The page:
Credo

First, a small disclaimer. I am ordained in a non-credal denomination. That means that though we adhere to both the Apostle’s and the Nicene Creed, we do not use either one as a centerpiece of our self-description as a church of Jesus Christ. So I have a bit of a personal aversion to ‘statements of faith,’ and signing on the dotted line in order to be declared an acceptable disciple. However, I am increasingly blessed by others in blogland who have written their own personal statements of faith. And in that spirit, I submit this brief summary statement of what it means to me to be a person who is a Christian. It is not meant to be a declaration of All That Is Orthodox and may need nuancing in days to come. 

 

I believe . . .

in God the Father Almighty,

God who is bigger than anything I can think or imagine;

God who is small enough to become a human embryo;

God who lives forever in community as three Persons,

Father, Son and Holy Spirit.

I believe . . .

that all truth is God’s truth;

that nothing science can discover makes God any less than who God is;

that human creatures were designed to reflect the

glory,

intelligence,

compassion,

creativity,

beauty,

tenderness,

and strength

of this Great God

and

that we are invited to partner with God

in the life-giving,

freedom-granting,

sin-forgiving,

brokenness-healing

good, good work

that is the Kingdom call of the church.

I believe . . .

that the grace of God is grander than anything we know,

broader than any idea we can conceive,

wider than any ocean ever seen,

and fully beyond our ability to comprehend.

This means that anyone and everyone is welcome,

that anyone and everyone is loved,

that anyone and everyone is offered abundant, forever LIFE.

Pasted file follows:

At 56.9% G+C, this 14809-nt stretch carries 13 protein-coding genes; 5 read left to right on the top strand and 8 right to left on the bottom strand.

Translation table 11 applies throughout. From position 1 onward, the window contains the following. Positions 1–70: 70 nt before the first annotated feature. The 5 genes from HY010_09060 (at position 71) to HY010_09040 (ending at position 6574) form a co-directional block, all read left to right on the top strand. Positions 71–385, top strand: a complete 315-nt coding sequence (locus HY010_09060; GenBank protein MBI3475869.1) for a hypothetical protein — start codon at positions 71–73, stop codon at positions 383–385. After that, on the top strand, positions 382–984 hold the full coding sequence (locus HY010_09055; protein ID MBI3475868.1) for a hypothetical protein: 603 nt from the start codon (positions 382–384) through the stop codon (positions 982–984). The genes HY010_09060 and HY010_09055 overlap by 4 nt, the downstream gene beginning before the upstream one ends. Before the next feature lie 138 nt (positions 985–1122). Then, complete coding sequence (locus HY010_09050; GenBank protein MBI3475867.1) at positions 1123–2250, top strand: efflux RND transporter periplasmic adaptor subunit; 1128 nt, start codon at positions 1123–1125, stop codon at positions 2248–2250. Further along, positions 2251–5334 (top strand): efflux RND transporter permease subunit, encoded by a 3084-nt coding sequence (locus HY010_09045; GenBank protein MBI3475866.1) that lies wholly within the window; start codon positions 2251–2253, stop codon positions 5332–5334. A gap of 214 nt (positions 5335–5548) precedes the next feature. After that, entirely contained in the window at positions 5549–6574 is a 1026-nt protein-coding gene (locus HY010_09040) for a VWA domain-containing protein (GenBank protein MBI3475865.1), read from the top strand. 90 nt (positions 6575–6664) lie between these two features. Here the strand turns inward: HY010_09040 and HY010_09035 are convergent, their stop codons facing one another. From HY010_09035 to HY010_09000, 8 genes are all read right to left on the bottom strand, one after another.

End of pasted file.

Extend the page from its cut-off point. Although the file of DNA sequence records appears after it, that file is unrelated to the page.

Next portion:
I believe . . .

in the Lord Jesus Christ 

Jesus of Nazareth,

Christ, the Anointed One,

Lord of the Cosmos,

and Lord of my Life.

I believe . . .

that this mysterious intertwining of human and divine

called the Incarnation is what makes

life worth living,

what gives matter intrinsic value,

what calls us to fully inhabit this world in which we have been placed.

I believe that Jesus is God in human skin,

skin that was grown in a virgin’s womb,

that grew up like any other human child,

and at the appointed time,

skin that embraced the call of God to live out

the only fully human and fully obedient life 

this planet has ever seen.

I believe . . .

that through the self-giving love of Jesus,

shown in his willing death

and powerful resurrection from the dead,

we are made whole,

we are forgiven,

we are healed,

we are blessed to be come salt and light

in a world that is too often unsavory and dark.

I believe . . .

in the Comforter,

the Spirit of God,

both Father and Son,

who inhabits all who call upon God

with sincere hearts.

I believe in the church universal,

flawed and broken though she is,

as the primary means through which the

work of God

will be

accomplished in the world.

I believe in the communion of saints,

the invisible connection,

across time and geography,

of all who follow the Rabbi from Nazareth.

I believe in the forgiveness of sins,

but I also believe that our sin is not the most important thing about us —

our intrinsic value as human persons is.

I believe that “the glory of God is a human person, fully alive.”*

I believe that the sacraments of baptism and holy communion

are powerful and living symbols, reflecting the heart of our faith

And I believe that eternal life begins here and now,

that the heavenly realms are closer to us than our skin.

I believe that, “My Redeemer liveth and that on the last day,

he shall stand upon the earth.”

And I believe that we will be surprised and exhilarated

by the wonders yet to come,

by the beautiful ways in which our suffering will be redeemed,

and by who will be sitting next to us

when we feast together around the throne of God.

*Words of Iranaeus, a 2nd century leader in the church.

 

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